1935) now find a cause-and-effect link between these risk factors. Their study shows that the pathway to inflammation amplifies plaque build-up in the arteries.
Plaques are a consequence of high dietary cholesterol, which gloms onto arterial walls. Macrophages ingest the fat, die, and further harden the area into plaque. This condition, known as atherosclerosis, is associated with high levels of inflammatory cytokines such as interleukin (IL)-6. Liver cells activated by these cytokines release “acute phase” proteins (APPs), which are markers of heart disease.
When released during an immune response, however, APPs have an immediate benefit. They trigger the complement cascade and recruit macrophages to the inflamed areas. These events help clean up infection and injury—situations that require a strong, swift response. But APPs can cause a lot of damage if they are perpetually present, as seen in patients suffering from arthritis or lupus. These chronically inflamed individuals also suffer from atherosclerosis and are at high risk for heart failure.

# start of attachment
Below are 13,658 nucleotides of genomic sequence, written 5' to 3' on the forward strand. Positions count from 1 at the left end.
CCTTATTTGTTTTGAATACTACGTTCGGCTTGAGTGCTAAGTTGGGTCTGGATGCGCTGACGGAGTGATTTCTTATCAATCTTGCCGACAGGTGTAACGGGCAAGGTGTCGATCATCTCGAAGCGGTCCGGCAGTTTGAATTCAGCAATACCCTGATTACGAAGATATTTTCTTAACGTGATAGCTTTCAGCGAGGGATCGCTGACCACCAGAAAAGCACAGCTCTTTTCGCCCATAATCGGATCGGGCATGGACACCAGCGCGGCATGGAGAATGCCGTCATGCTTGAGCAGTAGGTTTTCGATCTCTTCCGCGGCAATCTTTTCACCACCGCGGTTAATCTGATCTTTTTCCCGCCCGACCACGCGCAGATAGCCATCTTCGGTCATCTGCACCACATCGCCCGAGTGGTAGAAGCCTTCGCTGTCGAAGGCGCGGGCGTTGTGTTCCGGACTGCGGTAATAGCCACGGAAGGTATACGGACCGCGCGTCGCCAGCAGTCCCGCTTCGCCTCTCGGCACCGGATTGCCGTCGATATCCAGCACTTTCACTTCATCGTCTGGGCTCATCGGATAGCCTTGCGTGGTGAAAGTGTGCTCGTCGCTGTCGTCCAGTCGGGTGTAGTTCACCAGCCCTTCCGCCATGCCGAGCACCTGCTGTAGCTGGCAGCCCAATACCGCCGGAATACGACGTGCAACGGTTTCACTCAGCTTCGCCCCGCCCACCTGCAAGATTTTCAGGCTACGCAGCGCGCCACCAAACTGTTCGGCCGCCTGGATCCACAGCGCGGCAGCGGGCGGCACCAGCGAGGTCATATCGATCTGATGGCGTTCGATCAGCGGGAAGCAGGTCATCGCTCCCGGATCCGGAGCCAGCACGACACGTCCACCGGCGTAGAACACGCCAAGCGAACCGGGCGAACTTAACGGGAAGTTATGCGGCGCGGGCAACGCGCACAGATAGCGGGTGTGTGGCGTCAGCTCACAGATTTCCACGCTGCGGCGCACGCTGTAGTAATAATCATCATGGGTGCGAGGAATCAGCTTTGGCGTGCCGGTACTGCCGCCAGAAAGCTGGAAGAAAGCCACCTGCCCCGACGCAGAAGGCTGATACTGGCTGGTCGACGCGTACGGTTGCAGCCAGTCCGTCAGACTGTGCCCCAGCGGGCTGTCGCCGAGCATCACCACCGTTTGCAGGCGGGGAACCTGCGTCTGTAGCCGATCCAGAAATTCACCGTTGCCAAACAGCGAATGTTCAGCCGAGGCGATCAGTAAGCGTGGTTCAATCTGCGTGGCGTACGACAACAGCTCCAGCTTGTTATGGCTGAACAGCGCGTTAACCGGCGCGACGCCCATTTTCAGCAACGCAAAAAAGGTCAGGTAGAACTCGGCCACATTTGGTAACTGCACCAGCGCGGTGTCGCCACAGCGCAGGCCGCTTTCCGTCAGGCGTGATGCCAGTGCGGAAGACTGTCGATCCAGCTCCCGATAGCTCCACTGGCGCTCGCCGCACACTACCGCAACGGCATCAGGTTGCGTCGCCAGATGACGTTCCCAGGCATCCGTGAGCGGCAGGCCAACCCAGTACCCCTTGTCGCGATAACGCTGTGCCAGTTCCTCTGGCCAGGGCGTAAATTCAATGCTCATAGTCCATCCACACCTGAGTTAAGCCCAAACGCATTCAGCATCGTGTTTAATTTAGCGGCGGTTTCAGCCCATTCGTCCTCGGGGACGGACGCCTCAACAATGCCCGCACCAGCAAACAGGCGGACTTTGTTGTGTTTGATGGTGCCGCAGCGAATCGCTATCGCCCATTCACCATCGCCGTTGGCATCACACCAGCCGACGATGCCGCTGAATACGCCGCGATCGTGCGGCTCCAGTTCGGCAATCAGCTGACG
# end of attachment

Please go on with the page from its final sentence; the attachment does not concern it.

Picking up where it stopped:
Luchtefeld and colleagues now reveal the mechanism that links chronic inflammation to heart disease: APPs seem to amplify plaques by attracting macrophages. The team inactivated the IL-6 receptor, gp130, in mice that are genetically predisposed to atherosclerosis. The mice thus had fewer APPs. Even on a high cholesterol diet, these animals had smaller plaques that contained fewer macrophages. Normally, cells in the plaque lure more macrophages by secreting the chemokine CCL2. But without APPs, this chemokine was not produced.
The continuous triggering of gp130 might also worsen cardiac health in humans. The authors tracked genetic variations in the human gp130 homologue IL-6ST in families with a history of heart disease. They found that individuals who had developed coronary plaques carried the same IL-6ST allele. Screening for IL-6ST polymorphisms might thus allow for the early identification of those who are predisposed to coronary artery disease.